Updated from 8:55 a.m. EST
, its fourth quarter torpedoed by a grocery workers' walkout, said the strike's recent resolution won't spare its first quarter more pain.
In a conference call with analysts, the company said the strike will reduce first-quarter earnings by 14 cents a share, a pronouncement that recently sent its shares down 28 cents, or 1.2%, at $23.84. They are slightly off their 52-week high of $25.33 reached on Feb. 27.
Boise, Idaho-based Albertson's earned $130 million, or 35 cents a share, in the fourth quarter, compared with a profit of $205 million, or 54 cents a share, a year ago. Earnings in the latest quarter were cut $90 million, or 24 cents a share, by the 70,000-person-strong grocery workers' strike in California, which started in October and was
resolved about two weeks ago.
Total sales in the quarter fell to $8.6 billion from $9.1 billion a year ago. Albertson's said the strike cut sales in the most recent quarter by about $700 million. Same-store sales in the period fell 6.5%. The company said that excluding the strike, same-store sales would have risen 1.2%.
Gross margin in the quarter was 27.8%, down 70 basis points from the previous-year's gross margin of 28.5%. Gross profit was $2.4 billion in the quarter, cut by $298 million, or 109 basis points, from the strike. Gross profit a year ago was $2.6 billion.
The company said in a statement that "2003 was a challenging year that was affected by a recovering U.S. economy, a more competitive marketplace for food and drug retailers as well as a labor dispute of historic proportions."
Albertson's said that it exceeded its planned targets for the fourth quarter, when excluding the Southern California stores involved in the labor dispute. The company believes that if the dispute had never occurred, the 276 Southern California stores involved in the labor dispute would have at least met forecasted targets in both the third and fourth quarters of 2003.
The company's first-quarter earnings will be reduced 8 cents a share by expenses related to the strike settlement and the funding of a trust for worker welfare. It spent the conference call mapping out ways it will woo back customers who might have shopped at other grocery-store and drug-store chains during the strike, citing a loyalty card program, which began on Feb. 18.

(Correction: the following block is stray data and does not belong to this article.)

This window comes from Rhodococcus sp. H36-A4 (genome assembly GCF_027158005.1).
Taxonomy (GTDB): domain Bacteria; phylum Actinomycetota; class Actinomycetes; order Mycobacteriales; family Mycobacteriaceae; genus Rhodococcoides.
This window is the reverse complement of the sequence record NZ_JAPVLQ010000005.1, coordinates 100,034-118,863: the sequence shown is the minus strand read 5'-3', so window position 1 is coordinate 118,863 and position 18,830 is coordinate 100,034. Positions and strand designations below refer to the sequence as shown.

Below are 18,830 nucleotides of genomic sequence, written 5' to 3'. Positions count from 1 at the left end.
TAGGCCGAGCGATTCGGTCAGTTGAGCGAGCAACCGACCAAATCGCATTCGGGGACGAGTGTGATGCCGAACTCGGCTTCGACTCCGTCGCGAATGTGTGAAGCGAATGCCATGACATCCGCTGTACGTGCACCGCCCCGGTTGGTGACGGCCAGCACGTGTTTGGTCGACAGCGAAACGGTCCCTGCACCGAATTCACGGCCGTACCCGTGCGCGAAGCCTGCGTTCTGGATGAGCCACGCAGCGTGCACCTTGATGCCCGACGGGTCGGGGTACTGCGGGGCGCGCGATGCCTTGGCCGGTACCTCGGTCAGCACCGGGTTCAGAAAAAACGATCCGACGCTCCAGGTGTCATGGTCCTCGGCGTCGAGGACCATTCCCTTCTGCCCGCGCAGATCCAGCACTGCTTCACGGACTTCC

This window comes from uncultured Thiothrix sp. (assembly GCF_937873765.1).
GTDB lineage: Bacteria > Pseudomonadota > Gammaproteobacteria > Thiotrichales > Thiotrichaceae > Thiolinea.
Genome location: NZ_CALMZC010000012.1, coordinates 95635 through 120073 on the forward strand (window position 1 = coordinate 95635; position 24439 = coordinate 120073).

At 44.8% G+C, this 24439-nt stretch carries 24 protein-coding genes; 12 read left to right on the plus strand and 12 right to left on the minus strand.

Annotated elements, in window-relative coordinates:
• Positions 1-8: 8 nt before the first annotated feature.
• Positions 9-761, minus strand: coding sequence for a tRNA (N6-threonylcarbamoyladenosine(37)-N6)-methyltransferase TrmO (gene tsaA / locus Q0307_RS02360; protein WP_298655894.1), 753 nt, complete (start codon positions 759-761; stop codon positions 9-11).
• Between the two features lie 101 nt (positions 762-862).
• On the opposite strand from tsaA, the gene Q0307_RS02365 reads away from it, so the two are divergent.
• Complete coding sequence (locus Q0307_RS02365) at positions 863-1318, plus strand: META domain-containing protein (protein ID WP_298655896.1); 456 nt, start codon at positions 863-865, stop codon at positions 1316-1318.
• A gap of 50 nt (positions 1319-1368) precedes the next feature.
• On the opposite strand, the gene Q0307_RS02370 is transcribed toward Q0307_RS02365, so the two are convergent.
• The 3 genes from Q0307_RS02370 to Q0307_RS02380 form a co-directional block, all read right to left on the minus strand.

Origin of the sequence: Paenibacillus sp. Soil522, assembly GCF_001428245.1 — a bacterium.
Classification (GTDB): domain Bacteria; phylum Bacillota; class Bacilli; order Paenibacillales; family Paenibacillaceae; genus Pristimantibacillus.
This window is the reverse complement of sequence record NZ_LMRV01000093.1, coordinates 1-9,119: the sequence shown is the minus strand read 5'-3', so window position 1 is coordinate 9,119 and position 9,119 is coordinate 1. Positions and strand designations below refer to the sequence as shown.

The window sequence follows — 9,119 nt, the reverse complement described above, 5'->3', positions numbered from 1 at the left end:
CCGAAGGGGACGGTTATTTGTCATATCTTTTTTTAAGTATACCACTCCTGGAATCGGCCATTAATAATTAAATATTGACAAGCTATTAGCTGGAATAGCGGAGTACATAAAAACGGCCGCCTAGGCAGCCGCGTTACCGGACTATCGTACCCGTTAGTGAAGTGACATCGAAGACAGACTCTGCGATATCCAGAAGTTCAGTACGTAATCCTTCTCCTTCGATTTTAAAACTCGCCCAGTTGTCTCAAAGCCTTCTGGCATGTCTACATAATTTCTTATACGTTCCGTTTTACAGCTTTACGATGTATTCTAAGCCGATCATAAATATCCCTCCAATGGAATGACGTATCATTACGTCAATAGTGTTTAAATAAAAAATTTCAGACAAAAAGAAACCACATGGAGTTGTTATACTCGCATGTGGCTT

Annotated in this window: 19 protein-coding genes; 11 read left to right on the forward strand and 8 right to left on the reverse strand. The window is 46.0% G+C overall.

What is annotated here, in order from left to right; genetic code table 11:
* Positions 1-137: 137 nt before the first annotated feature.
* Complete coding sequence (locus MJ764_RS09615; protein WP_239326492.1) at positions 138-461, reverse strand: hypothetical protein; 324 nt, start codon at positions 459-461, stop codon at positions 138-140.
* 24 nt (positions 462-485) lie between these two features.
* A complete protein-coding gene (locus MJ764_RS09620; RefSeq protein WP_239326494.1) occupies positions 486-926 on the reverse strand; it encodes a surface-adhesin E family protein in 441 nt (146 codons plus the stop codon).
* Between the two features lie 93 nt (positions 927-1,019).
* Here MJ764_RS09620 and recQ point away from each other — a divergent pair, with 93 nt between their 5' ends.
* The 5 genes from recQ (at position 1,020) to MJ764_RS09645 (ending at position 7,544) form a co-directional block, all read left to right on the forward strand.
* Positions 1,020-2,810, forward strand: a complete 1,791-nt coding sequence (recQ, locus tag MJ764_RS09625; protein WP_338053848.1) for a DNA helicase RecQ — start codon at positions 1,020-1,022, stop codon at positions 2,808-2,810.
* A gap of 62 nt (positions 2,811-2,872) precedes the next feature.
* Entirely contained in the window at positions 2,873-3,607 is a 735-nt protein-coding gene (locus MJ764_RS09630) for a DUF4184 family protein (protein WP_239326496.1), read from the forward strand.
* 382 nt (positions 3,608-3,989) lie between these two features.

"We plan to be very aggressive in investing in our Southern California business to get loyal customers back from other stores and get new customers," the company said.
The company said, however, that "it's anybody's call" on how much money it must spend to get customers back.
The company said its employees have 10 days to return to work from the date the strike was resolved and that it does not yet know if all its previous employees will be returning. The first employees came back March 2. The company had to hire 20,000 replacement workers during the strike.
The strike also hurt Albertson's competitors
had said on Dec. 5 that the strike contributed to third-quarter earnings plunging 47%.
The company also said that, due to cost reductions from the renegotiated labor contracts, it will invest in supply-chain savings and other cost savings programs to drive sales.
The company also announced that it beefed up its multiyear cost savings plan, which was started in 2001. Albertson's said it is above plan to lower costs by $750 million before the end of 2004. So far, $609 million has been saved in the program.
Albertson's sees full-year fiscal 2004 earnings coming in at $1.30 to $1.40 a share, which includes the known costs of the labor dispute during the first quarter and expected costs of recovery in Southern California. Analysts have forecast earnings of $1.66 a share in 2004.